----- Original Message -----
From: "David Wall" <d(_dot_)wall(_at_)computer(_dot_)org>
To: "Hector Santos" <hsantos(_at_)santronics(_dot_)com>; "Meng Weng Wong"
Cc: "MARID" <ietf-mxcomp(_at_)imc(_dot_)org>
Sent: Friday, June 25, 2004 12:07 AM
Subject: Re: Sender identification is not the answer
Sender ID conflicts with many of the US ECPA provisions. There doesn't
seem to be much thought put into to see if it passes the legal muster.
SenderID is not a reliable concept and it promotes the obstruction of
delivery and it promotes local policies to be applied at the wrong
part of the mail operation. It promote post acceptance Local Policies
rejections ideas for any discriminatory whims beyond spam. Where do you
think "local policies" evolved from anyway? Not because it was a "neat"
idea. It all began with te 1986 US ECPA provisions to help address mail
delivery obstruction, mail tampering and privacy issues. I'm not just
blurting this out. It has many legal issues.
Sorry the other poster didn't respect your insights just because While
not sure about your anger towards Microsoft (I do share my disapproval,
though, since Outlook turned innocent email data into executable content
without anybody's permission and started the virus revolution that has
drive the spam deluge, along with other helpful things like hiding "known
file extensions" so once scary filenames look innocuous: i.e.
would be displayed as hello.html since the '.exe' was a known extension!).
[Note: I don't have an anger towards Microsoft. There engineering decisions
makes me scratch my head but we are a Windows shop with one of the top
Windows applications for it. What I want for them to do the right thing
especially in an important area like this that will effect the entire
Unfortunately, the ECPA has no doubt been gutted by the Patriot Act I & II
provisions, but the idea is right. At this point, these systems are
that they will accept/reject email sent by others to people, but neither
sender nor the recipient has any say. That is a violation of ECPA, and of
course many spam filters at ISPs have violated the law for some time.
Right, the entire history of mail hosting and gateways and transports, which
I have part of since the 80s, the growth of Porn, the introduction of alias
logins (DIsplay Name) and then even futher relaxation with complete
anonymity was all items that I was directly part of one way or another. Our
software designs are are molded by the laws. To this day, our mail hosting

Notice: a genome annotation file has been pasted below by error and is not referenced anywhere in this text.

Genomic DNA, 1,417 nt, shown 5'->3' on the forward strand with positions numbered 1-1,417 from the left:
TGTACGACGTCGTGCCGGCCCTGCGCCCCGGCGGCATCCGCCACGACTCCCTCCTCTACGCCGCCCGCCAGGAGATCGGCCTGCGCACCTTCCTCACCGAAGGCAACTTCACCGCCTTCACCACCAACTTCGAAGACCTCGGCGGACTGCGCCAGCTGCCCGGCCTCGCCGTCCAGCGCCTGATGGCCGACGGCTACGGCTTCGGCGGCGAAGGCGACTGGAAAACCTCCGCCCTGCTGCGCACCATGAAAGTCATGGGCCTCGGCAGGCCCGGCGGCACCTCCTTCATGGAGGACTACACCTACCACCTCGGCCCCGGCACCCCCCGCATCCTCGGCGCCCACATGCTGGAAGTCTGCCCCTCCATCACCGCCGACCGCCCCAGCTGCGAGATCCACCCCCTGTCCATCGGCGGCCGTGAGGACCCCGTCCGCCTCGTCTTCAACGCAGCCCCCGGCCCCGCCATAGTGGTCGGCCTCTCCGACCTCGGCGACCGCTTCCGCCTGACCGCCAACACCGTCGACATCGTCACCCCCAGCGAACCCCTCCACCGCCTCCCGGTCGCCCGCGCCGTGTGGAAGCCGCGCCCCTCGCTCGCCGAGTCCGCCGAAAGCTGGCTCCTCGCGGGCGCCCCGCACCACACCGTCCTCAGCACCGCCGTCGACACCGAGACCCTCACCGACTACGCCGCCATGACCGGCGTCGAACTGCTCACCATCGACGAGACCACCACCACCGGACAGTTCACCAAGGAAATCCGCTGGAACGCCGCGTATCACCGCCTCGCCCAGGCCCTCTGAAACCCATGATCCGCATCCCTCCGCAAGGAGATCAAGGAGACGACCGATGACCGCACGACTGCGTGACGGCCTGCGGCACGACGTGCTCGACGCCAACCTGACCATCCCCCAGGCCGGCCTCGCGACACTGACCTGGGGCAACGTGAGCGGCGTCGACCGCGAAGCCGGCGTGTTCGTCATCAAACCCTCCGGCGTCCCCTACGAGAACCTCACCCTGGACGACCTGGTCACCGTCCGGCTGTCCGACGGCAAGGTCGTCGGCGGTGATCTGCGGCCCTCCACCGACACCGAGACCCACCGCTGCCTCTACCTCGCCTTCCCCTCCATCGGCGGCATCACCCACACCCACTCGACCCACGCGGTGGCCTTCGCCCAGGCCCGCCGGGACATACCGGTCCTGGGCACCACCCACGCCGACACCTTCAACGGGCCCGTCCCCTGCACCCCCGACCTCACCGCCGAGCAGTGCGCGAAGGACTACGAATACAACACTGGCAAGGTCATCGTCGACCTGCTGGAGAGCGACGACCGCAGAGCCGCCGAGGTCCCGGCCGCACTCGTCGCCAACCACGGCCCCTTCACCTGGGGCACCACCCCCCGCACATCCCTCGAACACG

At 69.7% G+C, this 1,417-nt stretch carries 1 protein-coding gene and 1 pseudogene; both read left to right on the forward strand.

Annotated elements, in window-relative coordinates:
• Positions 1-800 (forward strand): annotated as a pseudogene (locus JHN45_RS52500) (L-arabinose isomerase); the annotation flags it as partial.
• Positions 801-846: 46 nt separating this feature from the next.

product does not support true anonymous logins, alias yes, but not
anonymous. It was the migtration and integration of SMTP, POP3 and NNTP
into our backend that created all the current security issues we have. But
we continue to make sure the laws are followed. A good example is how POP3
introduced the mail snooping/previewing mail concept into mail systems were
mail previewing was a only a sysop privilege. It took a lot of debates
with customers before we finally pressured to change violate the mail
integrity. Users now had a way of saying "Hey, I never got that expiration
notice!" Mail Recipients were not broken, etc. It was all finally worked
out, but it illustrates just one item over the years with mail designs I
have been involved with to see the effects of designs.
Yes, excellent reminder about the Patriot Acts. It further strengthen the
dangerous precedence that is being promoted with SenderID. The Patriot Act
now allows labeling an unsolicited sender as a "Terrorist" or the claim the
sender is destroying private property as a legal way to circumvent US ECPA.
SenderID promotes POST SMTP validation with ideas promoting local policies
to obstruct the mail delivery process. All a sysop needs to claim is that
the sender was deemed as destroying property or had terrorist behavior.
What I am afraid, is that SenderID system, especially when added to
passthru/routed system, will begin to get into this unreliable 2822
validation game and destroy mail for any discriminatory reason. "A Spam from
a Republican, Accept. A spam from a Democrat. Reject" Sure, silly
example. Lets go ahead and open up this Pandora Box and watch what happens.
Hector Santos, Santronics Software, Inc.